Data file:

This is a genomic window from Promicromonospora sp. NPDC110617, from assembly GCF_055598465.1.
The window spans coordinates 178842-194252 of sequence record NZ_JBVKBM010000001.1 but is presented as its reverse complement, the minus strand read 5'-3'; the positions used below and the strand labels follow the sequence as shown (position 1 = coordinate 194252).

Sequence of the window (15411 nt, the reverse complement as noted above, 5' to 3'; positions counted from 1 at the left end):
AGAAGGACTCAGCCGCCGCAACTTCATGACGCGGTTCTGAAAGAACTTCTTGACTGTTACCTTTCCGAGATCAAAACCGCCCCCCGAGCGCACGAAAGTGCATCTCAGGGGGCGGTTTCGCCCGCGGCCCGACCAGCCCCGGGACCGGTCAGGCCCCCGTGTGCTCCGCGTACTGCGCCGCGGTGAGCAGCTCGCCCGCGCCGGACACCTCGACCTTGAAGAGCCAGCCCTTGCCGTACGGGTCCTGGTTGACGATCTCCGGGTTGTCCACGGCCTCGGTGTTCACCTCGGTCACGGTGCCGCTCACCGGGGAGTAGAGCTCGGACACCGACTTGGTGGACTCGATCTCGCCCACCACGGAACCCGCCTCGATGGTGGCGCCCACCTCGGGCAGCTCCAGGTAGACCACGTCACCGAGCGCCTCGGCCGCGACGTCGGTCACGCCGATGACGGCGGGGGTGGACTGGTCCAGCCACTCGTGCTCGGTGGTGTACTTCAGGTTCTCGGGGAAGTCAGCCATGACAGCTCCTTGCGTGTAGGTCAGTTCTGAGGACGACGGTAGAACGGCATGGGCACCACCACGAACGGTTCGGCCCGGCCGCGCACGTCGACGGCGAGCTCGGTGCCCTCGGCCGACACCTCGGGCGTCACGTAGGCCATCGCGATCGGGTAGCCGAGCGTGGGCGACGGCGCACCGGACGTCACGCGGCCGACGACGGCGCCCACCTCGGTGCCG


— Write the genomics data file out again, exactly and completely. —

This is a genomic window from Promicromonospora sp. NPDC110617, from assembly GCF_055598465.1.
The window spans coordinates 178842-194252 of sequence record NZ_JBVKBM010000001.1 but is presented as its reverse complement, the minus strand read 5'-3'; the positions used below and the strand labels follow the sequence as shown (position 1 = coordinate 194252).

Sequence of the window (15411 nt, the reverse complement as noted above, 5' to 3'; positions counted from 1 at the left end):
AGAAGGACTCAGCCGCCGCAACTTCATGACGCGGTTCTGAAAGAACTTCTTGACTGTTACCTTTCCGAGATCAAAACCGCCCCCCGAGCGCACGAAAGTGCATCTCAGGGGGCGGTTTCGCCCGCGGCCCGACCAGCCCCGGGACCGGTCAGGCCCCCGTGTGCTCCGCGTACTGCGCCGCGGTGAGCAGCTCGCCCGCGCCGGACACCTCGACCTTGAAGAGCCAGCCCTTGCCGTACGGGTCCTGGTTGACGATCTCCGGGTTGTCCACGGCCTCGGTGTTCACCTCGGTCACGGTGCCGCTCACCGGGGAGTAGAGCTCGGACACCGACTTGGTGGACTCGATCTCGCCCACCACGGAACCCGCCTCGATGGTGGCGCCCACCTCGGGCAGCTCCAGGTAGACCACGTCACCGAGCGCCTCGGCCGCGACGTCGGTCACGCCGATGACGGCGGGGGTGGACTGGTCCAGCCACTCGTGCTCGGTGGTGTACTTCAGGTTCTCGGGGAAGTCAGCCATGACAGCTCCTTGCGTGTAGGTCAGTTCTGAGGACGACGGTAGAACGGCATGGGCACCACCACGAACGGTTCGGCCCGGCCGCGCACGTCGACGGCGAGCTCGGTGCCCTCGGCCGACACCTCGGGCGTCACGTAGGCCATCGCGATCGGGTAGCCGAGCGTGGGCGACGGCGCACCGGACGTCACGCGGCCGACGACGGCGCCCACCTCGGTGCCG